One key difference is the public nature of employment in the public sector – chiefly because public funds are involved. Salaries and severance payments are public in the public sectors (for example, the controversy du jour about increases in Minnesota state department head salaries) as are contracts and summary performance evaluations. The State Open Meeting Law governs performance evaluations and investigations. The State auditor can have access to public employee accounts and expenditures. Under many circumstances, the factual bases for a disciplinary action or resignation that occurs while a disciplinary matter is pending are public data. The public nature of public employment can sometimes come as unwelcome news to an executive used to the private world of the private sector.
Other public sector differences are caps on severance payments for public employees. Highly-compensated employees (earning more than approximately $72,000 a year) are limited to six month’s compensation in severance, all others are limited to one-year severance. There are exceptions for sick leave and continued insurance payments. It is safe to say that public sector higher level executives need to have lower severance pay expectations than in the private sector.
But there are also protections in the public sector not found in private employment chiefly due to the application of constitutional rights. An example would be rights associated with a disciplinary investigation. A public sector executive has Loudermill due process rights to know and respond to the reasons for a proposed disciplinary action. He or she has the Tennessen right to know the potential use of all data that can come out of a disciplinary investigation. There is the Garrity right to be assured that a compelled statement cannot be used in a criminal proceeding. Paid administrative leaves are more common as the slower public employment investigation process works out. There are also provisions in the Data Practices Act protecting non-public private personnel data from disclosure and allowing for rebuttal data. In short, for any public sector executive in difficult straits there may well be better internal protection than given a private sector executive.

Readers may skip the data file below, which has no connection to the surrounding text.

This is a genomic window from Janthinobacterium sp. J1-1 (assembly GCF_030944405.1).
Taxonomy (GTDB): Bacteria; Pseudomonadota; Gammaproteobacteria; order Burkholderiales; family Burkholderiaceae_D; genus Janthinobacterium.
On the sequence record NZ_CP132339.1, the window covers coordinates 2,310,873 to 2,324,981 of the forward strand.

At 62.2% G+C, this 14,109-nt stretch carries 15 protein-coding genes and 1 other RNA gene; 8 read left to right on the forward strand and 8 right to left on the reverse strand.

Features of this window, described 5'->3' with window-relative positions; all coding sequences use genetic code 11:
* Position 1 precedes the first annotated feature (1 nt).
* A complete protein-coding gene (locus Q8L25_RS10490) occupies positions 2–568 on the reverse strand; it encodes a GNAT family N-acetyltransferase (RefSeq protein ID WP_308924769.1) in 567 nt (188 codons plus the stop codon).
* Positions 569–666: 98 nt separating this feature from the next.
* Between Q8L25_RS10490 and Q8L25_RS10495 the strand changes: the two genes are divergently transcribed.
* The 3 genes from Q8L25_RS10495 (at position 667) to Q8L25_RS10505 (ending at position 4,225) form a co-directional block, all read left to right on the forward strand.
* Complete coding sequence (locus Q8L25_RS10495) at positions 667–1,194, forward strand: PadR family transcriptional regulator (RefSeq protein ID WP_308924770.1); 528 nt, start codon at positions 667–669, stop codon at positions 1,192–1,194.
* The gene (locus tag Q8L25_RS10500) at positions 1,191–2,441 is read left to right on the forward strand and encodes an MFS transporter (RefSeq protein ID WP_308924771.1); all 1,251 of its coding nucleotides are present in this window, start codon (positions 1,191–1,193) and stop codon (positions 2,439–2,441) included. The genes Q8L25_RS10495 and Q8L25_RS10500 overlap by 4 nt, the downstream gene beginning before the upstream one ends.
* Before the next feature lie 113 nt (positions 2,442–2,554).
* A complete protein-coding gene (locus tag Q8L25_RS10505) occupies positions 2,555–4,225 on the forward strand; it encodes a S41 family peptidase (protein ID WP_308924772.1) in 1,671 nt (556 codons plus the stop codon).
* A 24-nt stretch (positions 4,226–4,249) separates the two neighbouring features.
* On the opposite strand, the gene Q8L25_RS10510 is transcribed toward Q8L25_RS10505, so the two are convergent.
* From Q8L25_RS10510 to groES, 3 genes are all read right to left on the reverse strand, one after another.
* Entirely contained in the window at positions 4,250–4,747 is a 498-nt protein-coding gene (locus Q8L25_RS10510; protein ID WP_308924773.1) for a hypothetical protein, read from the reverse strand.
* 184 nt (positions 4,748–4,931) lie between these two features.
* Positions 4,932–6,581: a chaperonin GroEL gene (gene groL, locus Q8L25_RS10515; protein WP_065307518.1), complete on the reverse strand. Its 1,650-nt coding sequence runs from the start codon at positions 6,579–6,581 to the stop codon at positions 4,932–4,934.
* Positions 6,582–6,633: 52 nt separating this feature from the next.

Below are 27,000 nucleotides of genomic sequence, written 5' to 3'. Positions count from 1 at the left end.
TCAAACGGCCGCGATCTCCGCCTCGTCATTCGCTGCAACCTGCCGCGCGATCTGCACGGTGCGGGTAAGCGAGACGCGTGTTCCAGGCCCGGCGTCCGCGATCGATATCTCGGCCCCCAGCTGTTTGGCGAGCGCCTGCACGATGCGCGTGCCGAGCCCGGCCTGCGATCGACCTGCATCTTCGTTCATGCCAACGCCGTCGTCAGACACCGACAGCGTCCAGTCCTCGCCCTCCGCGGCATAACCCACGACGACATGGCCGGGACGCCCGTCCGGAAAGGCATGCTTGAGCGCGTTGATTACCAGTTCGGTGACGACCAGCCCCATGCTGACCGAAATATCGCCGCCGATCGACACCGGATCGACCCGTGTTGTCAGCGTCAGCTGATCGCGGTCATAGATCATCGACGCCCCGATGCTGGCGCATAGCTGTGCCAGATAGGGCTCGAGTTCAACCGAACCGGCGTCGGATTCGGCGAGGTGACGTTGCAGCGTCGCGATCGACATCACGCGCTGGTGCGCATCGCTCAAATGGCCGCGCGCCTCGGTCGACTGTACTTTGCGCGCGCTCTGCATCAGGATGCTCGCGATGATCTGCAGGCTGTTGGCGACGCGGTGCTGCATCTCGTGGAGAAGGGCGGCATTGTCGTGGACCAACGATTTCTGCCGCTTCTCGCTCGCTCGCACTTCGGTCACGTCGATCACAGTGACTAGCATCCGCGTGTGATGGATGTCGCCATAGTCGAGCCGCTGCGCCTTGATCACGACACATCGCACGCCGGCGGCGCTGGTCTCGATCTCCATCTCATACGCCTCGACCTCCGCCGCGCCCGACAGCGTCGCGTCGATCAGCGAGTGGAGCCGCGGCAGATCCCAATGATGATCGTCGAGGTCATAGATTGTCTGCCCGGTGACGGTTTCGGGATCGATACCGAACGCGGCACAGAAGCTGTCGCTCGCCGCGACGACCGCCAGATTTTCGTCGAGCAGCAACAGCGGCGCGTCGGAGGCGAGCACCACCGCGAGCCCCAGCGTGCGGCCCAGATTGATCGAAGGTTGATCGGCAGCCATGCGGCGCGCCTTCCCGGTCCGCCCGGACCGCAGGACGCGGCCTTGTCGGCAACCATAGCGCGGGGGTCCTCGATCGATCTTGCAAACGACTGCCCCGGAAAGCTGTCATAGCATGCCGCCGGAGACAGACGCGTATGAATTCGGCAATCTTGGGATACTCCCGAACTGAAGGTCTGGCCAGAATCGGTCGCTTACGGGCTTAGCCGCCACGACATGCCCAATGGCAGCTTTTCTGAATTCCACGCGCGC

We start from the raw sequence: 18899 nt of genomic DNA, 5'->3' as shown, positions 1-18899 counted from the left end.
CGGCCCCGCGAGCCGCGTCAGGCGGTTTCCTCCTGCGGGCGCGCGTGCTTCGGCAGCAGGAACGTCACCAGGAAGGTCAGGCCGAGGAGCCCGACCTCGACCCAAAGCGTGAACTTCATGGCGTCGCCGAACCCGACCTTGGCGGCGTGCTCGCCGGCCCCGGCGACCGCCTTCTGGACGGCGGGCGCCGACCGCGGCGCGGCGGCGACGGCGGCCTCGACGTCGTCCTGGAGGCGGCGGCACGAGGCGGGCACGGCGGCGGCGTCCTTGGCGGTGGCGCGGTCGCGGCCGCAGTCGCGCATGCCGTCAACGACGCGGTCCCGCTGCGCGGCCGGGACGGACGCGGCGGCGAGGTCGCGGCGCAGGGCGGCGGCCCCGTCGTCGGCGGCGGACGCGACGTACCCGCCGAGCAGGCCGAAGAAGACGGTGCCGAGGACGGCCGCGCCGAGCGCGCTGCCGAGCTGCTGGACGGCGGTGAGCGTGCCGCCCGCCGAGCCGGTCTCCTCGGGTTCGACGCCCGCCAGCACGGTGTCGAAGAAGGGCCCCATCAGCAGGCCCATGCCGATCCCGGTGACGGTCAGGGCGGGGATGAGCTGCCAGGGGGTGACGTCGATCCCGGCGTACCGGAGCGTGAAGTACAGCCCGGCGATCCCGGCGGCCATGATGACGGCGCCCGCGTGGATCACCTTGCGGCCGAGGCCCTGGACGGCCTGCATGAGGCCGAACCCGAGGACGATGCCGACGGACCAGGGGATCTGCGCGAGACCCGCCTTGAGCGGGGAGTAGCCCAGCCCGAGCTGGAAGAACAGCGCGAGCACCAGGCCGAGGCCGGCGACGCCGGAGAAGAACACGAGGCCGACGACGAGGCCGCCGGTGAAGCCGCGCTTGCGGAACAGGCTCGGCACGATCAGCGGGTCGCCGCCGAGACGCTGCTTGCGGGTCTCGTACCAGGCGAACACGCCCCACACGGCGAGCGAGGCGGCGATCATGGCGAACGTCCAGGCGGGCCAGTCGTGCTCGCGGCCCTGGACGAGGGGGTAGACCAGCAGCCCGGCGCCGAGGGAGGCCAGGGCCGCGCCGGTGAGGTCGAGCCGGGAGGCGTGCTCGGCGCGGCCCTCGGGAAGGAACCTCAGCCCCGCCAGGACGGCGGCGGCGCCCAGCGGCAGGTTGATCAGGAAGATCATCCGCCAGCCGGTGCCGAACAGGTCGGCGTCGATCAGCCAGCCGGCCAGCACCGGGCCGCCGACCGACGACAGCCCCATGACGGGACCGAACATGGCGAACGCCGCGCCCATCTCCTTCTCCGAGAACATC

Takeaway: If you are a senior executive employee in the private sector considering a move to the public sector, it would be a good idea to sit down with legal counsel and get a firm idea of what norms will change in the employment relationship.
In 2014, the Minnesota Legislature amended the Public Employment Labor Relations Act (PELRA) to establish the Public Employment Relations Board (“PERB”) to investigate, hear and resolve unfair labor practice (“ULP”) charges and complaints. Previously PELRA ULPs were heard by the district courts, chiefly under injunctive relief motions.
In addition to creating PERB, PELRA was amended to include the following with respect to concerted activity:
Concerted Activity. Public employees have the right to engage in concerted activities for the purpose of collective bargaining or other mutual aid or protection. Minn. Stat. § 179A.06, subd. 7.
The establishment of PERB and the concerted activities provision helps to bring Minnesota public employer labor law in line with federal labor law procedures and protections for private sector employees. For discussion of concerted activity in federal labor law and its impact in the private sector, click here.
Significantly, the amendments also include employees of charitable hospitals and charitable hospitals as public employees and public employers for the purposes of filing and processing unfair labor practice charges. Minn. Stat. § 179A.03, subd. 14 (a)(8); Minn. Stat. § 179A.03, subd. 15(c); Minn. Stat. § 179A.135.
The basic functions of Minnesota PERB are:
- Receiving and investigating unfair labor practice charges in the public sector;
- Where appropriate, issuing complaint on unfair labor practice charges;
- Appointing a hearing officer to hear complaints issued;
- Holding hearings on complaints issued;
- Where appropriate, ordering relief for violations found;
- Where necessary, petitioning the district court for enforcement of the PERB’s orders;
- Where appropriate, seeking temporary judicial relief upon issuance of a complaint alleging an unfair labor practice;
- Hearing appeals of BMS decisions relating to unfair election practices.
Takeaway: Minnesota PERB will change the process and pace for resolution of ULP charges for all employees of public employers covered by PELRA. Currently, while a PERB Board is appointed, the rulemaking process is still in early days, so the activation of PERB may still not be for several months. Ultimately, the amendment will likely help unify public employee and private sector employee labor law processes and protections.